11 August 2015 - Post by:
If the FCA’s supervisory tools were toys, attestations would be near the top of the ‘most wanted’ list. Indeed, the FCA has made no secret of the fact that it considers attestations to be a particularly effective supervisory tool and that it has been requesting attestations from senior individuals within firms with increasing frequency.
However, this makes the latest figures published by the FCA yesterday regarding attestations all the more curious. During Q1 of 2015/16, the FCA only requested seven attestations, a decrease of 82% from the previous quarter.
Of the seven attestations requested by the FCA in Q1 2015/16, three related to retail issues, a further three to wholesale and investment management issues and one related to general insurance and protection issues. This ‘spread’ of attestations is consistent with historic patterns. According to data published by the FCA, since 2013/14 by far the most attestations (71 in total) have been requested by the FCA in relation to retail, wholesale and investment management issues.
So why the drop in the number of attestations?
The FCA has provided no commentary to explain the drop in the number of attestations it requested during Q1 2015/16, nor did it for the apparent spike in the number of attestations it requested during Q4 2014/15. It is possible that during Q4 2014/15 the FCA went out to a number of firms to request attestations from senior individuals in relation to one or more particular subjects, thereby resulting in an unusually larger number of attestations being requested.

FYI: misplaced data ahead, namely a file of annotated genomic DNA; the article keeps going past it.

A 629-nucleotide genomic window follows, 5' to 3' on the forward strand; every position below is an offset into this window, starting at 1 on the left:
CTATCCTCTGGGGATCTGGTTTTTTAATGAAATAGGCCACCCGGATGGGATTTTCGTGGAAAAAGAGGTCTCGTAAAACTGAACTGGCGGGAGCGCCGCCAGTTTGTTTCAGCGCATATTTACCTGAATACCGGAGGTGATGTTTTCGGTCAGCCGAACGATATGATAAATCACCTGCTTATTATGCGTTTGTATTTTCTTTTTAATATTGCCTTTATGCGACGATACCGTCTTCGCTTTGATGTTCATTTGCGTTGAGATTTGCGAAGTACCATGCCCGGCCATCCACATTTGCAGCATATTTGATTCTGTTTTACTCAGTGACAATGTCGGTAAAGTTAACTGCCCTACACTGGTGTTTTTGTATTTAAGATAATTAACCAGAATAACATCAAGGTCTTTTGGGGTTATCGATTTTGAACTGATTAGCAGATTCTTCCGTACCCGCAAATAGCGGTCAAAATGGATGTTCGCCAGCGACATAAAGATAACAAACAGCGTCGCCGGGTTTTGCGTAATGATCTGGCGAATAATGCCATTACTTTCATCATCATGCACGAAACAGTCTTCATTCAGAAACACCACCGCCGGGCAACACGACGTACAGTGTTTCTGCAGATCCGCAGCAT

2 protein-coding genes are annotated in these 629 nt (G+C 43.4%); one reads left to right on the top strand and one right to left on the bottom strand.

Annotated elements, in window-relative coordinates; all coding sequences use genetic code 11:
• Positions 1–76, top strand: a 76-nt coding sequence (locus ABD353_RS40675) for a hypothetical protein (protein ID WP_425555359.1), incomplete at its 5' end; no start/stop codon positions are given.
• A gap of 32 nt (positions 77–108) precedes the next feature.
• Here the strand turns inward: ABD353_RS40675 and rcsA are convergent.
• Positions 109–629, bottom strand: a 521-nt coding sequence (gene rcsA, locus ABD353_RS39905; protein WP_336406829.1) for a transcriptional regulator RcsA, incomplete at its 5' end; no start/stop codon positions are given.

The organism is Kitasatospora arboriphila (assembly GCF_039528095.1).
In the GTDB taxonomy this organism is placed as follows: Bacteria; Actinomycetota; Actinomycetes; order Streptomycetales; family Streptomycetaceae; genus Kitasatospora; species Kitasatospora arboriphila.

Whatever the reason for the fluctuation in the number of attestations requested, the low number of attestations requested by the FCA in Q1 2015/16 is unlikely to be a sign that the FCA’s appetite for using attestations is waning. This is especially so given that the FCA sees attestations as an effective way of focusing senior management’s attention on key issues and requiring them to personally confirm that a particular action has been taken, or that an issue has been resolved.
An enforcement perspective
When attestations were first introduced, it was anticipated that the FCA may use attestations as a basis for taking enforcement action against senior individuals within financial institutions. For example, if a senior individual gave an attestation which later turned out to be inaccurate, the FCA may consider taking enforcement action personally against the senior individual concerned for breaching one or more provisions of the Statements of Principle and Code of Practice for Approved Persons (APER).
Several years after the FCA started to formally use attestations, we are yet to see enforcement action taken against an individual that is based on an attestation they provided to the FCA. However, this is not to say that the FCA has not got its sights set on taking up such a case in the future. In addition, the FCA’s ability and confidence to bring such enforcement action may increase once the new Senior Managers Regime comes into force from March 2016 as the Presumption of Responsibility will make it easier for the FCA to take enforcement action against Senior Managers.
Source of data: FCA website.